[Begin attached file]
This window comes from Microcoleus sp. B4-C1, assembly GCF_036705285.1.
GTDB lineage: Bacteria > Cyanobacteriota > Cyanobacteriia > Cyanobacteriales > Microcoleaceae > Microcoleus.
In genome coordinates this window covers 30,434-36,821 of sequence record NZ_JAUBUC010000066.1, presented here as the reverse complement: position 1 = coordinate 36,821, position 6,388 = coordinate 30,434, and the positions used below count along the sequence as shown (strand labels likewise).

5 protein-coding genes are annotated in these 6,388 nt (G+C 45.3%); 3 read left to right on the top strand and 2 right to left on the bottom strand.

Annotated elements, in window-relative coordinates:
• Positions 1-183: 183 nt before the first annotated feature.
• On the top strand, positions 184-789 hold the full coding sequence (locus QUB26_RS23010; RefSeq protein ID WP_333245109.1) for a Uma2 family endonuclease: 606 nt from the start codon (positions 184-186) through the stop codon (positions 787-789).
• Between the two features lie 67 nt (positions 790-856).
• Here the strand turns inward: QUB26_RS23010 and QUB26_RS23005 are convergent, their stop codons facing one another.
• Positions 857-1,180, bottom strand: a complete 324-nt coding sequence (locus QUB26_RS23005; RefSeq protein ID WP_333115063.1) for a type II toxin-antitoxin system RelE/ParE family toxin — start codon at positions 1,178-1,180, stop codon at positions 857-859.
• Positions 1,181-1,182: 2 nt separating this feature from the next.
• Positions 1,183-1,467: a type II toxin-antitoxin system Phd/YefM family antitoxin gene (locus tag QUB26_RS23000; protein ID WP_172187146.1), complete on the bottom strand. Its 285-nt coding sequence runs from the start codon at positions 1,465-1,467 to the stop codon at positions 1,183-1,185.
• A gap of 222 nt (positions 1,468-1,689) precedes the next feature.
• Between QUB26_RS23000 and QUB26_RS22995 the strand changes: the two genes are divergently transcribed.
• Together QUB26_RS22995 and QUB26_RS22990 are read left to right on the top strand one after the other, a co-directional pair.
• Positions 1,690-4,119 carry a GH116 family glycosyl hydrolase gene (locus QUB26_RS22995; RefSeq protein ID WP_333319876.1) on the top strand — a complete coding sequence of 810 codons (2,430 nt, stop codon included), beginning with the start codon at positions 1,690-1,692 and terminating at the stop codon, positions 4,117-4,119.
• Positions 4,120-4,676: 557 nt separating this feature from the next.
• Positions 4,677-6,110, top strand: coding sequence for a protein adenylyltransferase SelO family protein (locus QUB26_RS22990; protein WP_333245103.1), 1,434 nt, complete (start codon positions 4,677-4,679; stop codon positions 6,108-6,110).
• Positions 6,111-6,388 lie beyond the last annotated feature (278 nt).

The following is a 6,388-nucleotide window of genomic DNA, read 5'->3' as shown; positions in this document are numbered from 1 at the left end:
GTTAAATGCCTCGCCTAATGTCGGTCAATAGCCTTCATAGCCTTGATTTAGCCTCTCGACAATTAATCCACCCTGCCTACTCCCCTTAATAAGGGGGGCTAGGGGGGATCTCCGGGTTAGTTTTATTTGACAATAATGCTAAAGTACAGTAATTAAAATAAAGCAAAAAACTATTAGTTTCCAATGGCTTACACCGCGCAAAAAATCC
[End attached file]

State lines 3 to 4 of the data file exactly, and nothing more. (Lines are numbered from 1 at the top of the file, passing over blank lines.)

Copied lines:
In genome coordinates this window covers 30,434-36,821 of sequence record NZ_JAUBUC010000066.1, presented here as the reverse complement: position 1 = coordinate 36,821, position 6,388 = coordinate 30,434, and the positions used below count along the sequence as shown (strand labels likewise).

5 protein-coding genes are annotated in these 6,388 nt (G+C 45.3%); 3 read left to right on the top strand and 2 right to left on the bottom strand.